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Beloved Hawaii Island woman who once held a unique world record dies at 92

Betty Webster was a world record holder. She died late September at the age of 92.
Betty Webster was a world record holder. She died late September at the age of 92.(Nahelani Webster Parsons)
Published: Oct. 5, 2021 at 6:47 PM HST|Updated: Oct. 5, 2021 at 6:56 PM HST
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HONOLULU (HawaiiNewsNow) - Those who knew Betty Webster of Hawaii Island knew true aloha.

Webster died on Sept. 18 surrounded by family at the age of 92. She’s being remembered for kindness and warmth, and for a collection that landed her in the record books.

When she was 88 years old, she achieved a goal of becoming a Guinness World Record holder. In 2017, she was recognized for having the largest private collection of sunglasses. At the time, her collection featured 1,506 pairs of funky, novelty glasses. Loved ones say at the time of her death, the collection grew closer to about 3,000 pairs.

The official title would later be taken over by a Vancouver woman in 2019.

Webster would use them during her shifts as a restaurant hostess on Hawaii Island because it brought joy to the customers. Over the years people would gift her glasses from their travels.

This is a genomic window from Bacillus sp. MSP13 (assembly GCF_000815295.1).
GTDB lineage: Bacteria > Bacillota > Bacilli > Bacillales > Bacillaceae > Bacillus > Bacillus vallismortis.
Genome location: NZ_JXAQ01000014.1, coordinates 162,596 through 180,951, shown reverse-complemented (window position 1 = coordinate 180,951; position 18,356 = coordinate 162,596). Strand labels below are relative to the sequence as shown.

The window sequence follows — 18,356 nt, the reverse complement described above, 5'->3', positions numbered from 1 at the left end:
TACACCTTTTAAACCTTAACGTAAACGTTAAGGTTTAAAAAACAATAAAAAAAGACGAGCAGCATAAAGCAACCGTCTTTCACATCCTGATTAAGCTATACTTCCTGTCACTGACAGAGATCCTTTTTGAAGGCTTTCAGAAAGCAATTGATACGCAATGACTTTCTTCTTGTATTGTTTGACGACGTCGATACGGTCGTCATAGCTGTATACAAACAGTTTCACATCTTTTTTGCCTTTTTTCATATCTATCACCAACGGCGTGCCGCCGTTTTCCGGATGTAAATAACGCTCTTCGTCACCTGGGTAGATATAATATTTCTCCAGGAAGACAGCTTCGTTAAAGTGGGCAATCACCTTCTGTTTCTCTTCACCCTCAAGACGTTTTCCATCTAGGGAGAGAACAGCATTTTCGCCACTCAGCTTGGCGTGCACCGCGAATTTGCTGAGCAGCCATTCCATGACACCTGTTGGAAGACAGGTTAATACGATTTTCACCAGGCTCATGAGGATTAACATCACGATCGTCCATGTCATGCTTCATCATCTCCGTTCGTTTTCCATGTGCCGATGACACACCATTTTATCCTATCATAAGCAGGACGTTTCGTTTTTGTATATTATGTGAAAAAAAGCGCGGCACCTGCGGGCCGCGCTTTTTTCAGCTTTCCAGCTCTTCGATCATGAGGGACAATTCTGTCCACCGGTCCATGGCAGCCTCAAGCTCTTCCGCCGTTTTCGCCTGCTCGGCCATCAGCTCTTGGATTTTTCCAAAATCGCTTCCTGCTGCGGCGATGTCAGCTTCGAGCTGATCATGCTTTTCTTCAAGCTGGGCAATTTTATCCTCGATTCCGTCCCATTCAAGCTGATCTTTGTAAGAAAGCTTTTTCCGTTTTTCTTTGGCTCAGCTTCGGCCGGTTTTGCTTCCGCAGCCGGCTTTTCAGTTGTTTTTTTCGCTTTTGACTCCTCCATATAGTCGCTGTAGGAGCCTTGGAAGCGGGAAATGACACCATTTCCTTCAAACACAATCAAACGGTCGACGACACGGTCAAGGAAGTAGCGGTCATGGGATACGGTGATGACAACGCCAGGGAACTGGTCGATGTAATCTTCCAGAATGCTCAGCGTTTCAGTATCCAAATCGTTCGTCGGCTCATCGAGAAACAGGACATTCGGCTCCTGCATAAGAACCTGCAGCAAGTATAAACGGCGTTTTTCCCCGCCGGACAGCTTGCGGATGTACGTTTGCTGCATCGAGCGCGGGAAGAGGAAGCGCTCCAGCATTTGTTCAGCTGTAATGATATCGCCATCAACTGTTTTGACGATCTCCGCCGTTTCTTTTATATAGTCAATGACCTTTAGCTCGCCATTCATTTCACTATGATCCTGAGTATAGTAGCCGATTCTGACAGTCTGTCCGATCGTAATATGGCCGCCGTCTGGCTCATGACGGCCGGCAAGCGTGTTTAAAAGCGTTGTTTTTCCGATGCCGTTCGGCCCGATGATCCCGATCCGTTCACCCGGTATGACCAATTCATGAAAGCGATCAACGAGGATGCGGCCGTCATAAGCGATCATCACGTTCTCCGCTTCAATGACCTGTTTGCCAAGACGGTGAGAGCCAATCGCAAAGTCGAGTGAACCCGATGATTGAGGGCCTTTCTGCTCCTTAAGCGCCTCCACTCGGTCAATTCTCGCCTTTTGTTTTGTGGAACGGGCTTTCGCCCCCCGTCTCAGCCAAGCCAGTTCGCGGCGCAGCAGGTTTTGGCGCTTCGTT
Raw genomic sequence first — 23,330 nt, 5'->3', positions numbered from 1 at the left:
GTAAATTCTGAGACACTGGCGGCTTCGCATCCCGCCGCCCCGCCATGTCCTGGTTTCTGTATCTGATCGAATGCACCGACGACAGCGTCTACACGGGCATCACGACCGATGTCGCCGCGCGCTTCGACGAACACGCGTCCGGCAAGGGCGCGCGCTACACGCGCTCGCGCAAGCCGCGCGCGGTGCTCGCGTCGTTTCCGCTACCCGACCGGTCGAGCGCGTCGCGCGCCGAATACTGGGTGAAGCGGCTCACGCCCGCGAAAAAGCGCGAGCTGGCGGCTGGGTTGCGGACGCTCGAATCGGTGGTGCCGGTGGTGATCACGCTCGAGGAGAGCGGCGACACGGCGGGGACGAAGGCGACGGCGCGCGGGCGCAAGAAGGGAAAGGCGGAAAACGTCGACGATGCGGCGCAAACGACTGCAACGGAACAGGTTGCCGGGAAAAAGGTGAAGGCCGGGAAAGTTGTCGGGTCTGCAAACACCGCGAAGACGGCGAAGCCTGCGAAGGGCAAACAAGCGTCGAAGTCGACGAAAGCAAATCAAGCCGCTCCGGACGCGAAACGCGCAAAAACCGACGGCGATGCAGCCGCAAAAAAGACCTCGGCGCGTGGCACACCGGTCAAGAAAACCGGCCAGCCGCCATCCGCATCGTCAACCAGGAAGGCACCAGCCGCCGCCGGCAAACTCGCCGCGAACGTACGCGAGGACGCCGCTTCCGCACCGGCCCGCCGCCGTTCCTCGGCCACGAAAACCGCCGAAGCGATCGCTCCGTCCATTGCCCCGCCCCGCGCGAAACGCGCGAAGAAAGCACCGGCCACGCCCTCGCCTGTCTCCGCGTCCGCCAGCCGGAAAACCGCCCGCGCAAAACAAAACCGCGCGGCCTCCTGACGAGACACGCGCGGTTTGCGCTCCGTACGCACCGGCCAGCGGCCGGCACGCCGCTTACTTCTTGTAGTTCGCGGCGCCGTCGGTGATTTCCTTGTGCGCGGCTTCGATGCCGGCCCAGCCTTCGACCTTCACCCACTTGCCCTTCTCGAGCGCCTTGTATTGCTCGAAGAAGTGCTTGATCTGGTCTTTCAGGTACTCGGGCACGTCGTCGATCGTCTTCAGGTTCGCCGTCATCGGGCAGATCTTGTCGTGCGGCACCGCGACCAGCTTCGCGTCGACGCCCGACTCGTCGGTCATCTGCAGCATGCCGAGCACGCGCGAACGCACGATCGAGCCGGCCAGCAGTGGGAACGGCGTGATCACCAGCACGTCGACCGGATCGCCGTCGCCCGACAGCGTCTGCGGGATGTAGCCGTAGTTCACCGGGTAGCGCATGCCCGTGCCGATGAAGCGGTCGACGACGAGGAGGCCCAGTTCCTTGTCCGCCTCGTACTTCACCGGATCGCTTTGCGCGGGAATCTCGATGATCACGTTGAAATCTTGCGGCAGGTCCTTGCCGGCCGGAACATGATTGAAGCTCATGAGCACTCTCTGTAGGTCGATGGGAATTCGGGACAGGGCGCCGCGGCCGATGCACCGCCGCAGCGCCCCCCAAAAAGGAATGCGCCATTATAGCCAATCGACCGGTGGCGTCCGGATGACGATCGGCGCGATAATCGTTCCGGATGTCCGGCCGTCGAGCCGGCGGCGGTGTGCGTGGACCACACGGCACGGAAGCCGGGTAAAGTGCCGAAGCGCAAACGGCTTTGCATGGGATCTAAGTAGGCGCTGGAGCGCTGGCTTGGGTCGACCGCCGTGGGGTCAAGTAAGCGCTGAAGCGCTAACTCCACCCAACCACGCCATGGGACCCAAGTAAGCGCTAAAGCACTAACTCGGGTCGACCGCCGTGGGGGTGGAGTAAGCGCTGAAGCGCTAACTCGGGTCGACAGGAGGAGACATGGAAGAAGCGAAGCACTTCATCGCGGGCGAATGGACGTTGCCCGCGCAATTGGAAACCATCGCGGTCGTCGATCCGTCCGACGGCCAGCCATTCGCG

She would also often wear more than just one pair while out and about. She would change between pairs so quickly and covertly that people joked she could change them magically.

Over the years, Webster raised four sons while living on Oahu’s North Shore. She also worked for 36 years at Pearl Harbor and later moved to Hawaiian Home Lands on Hawaii Island.

“Our grandmother didn’t tell us we could achieve anything we wanted to, she showed us we could! She played pool competitively, danced hula competitively, not to mention she set and achieved a goal to be in the Guinness Book of World Records, and I’m just talking about her last decade,” granddaughter Lana Schneider said.

Her family is asking people to celebrate her life by showing aloha.

“Simply, we are asking that in lieu of cards or flowers, people live aloha by spreading acts of kindness. It can be as simple or as elaborate as you want,” granddaughter Natalie Webster said.

“We can’t think of a better way to celebrate the life our grandmother led, than by honoring her memory with what we hope is an eternal wave of kindness and aloha. One that picks up where she left off.”

In addition to her four sons, Webster’s legacy lives on with her seven grandchildren, five great-grandchildren, and two great-great grandchildren.

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